Cell Ranger4.0, printed on 11/24/2020
--chainis added back in 4.0 for rare cases when the automatic chain detection fails.
airr_rearrangement.tsvis added, which contains annotated contigs of VDJ rearrangements in the AIRR TSV format.
Targeted Gene Expression analysis is available in Cell Ranger 4.0 and is invoked by specifying the
--target-panel option when running the cellranger count command.
Cell Ranger 4.0 introduces the new targeted-compare pipeline for direct comparative analysis of matched parent Whole Transcriptome Amplification (WTA) and Targeted Gene Expression datasets.
Cell Ranger 4.0 includes the new targeted-depth subcommand to estimate sequencing depths appropriate for Targeted Gene Expression experiments based on input WTA results and an associated target panel file.
Recommended reference packages for human and mouse have been updated from version 3.0.0 to 2020-A:
chrM) rather than the Ensembl convention (
Mapping rates and gene/UMI sensitivity are increased due to more comprehensive annotations and improved manual curation of genes:
When analyzing 3’ Gene Expression data, Cell Ranger 4.0 trims the template switch oligo (TSO) sequence from the 5’ end of Read-2 and the poly-A sequence from the 3’ end before aligning reads to the reference transcriptome. This behavior is different from Cell Ranger 3.1, which does not perform any trimming.
A full length cDNA molecule is normally flanked by the 30-bp TSO sequence,
AAGCAGTGGTATCAACGCAGAGTACATGGG, at the 5' end and the poly-A sequence at the 3' end. Some fraction of sequencing reads are expected to contain either or both of these sequences, depending on the fragment size distribution of the library. Reads derived from short RNA molecules are more likely to contain either or both TSO and poly-A sequence than longer RNA molecules.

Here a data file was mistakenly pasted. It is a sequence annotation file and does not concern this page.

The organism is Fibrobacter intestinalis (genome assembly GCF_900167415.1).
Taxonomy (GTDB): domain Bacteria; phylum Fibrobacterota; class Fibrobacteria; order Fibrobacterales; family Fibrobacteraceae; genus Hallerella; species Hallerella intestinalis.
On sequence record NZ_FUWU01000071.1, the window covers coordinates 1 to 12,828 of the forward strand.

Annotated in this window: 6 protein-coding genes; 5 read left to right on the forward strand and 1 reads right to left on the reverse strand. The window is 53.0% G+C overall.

Trimming results in better alignment, with the fraction of reads mapped to a gene increasing by up to 1.5%, because the presence of non-template sequence in the form of either TSO or poly-A confounds read mapping. Trimming improves the sensitivity of the assay as well as the computational efficiency of the pipeline. Tags
pa:i in the output BAM files indicate the number of TSO nucleotides trimmed from the 5' end of Read-2 and the number of poly-A nucleotides trimmed from the 3' end. The trimmed bases are present in the sequence of the BAM record and are soft clipped in the CIGAR string.
Below, we illustrate how the fraction of reads mapped confidently to the transcriptome varies for both trimmed and untrimmed alignment as a function of read-length for a variety of sample types .
Cell Ranger 4.0 adds support for an “un-tethered” Feature Barcode pattern,
(BC) without an anchor, specified in the Feature Reference CSV. This option allows the user to specify the sequence of the Feature Barcode without specifying a particular location on the read where the sequence is expected to be found.
cellranger reanalyze now outputs the count matrix used in the analysis, so as to reflect any subsetting of barcodes used.
Bug fixes for GTF files output by mkref. These changes do not affect the pipeline results.
tag "value1"; tag "value2";) are handled correctly. Previously, only the last such attribute was kept.
exon_number 1;) are kept. Previously, they were removed.
Bug fixes for the BAM file
0x400) is set correctly in the secondary alignments (flag
0x100) of PCR duplicate reads and low-support UMI reads (
xf:i:2) have the corrected barcode in
UB:Z. Previously, it contained the raw barcode.
BAM file changes
RG:Ztag contains this information.
Cell Ranger 4.0 now relies on Orbit to perform transcriptome alignment, which leverages a modified STAR v2.7.2a. These modifications provide compatibility with “versionGenome 20201” references, such as those generated by STAR v2.5.1b. In Cell Ranger 4.0 we still provide and use STAR v2.5.1b for other purposes such as cellranger mkref. In our testing we did not note any differences in transcriptome alignments between the STAR shipped in Cell Ranger 3.1 (STAR v2.5.1b), STAR v2.7.2a, or Orbit.
SC5P-R1respectively) using the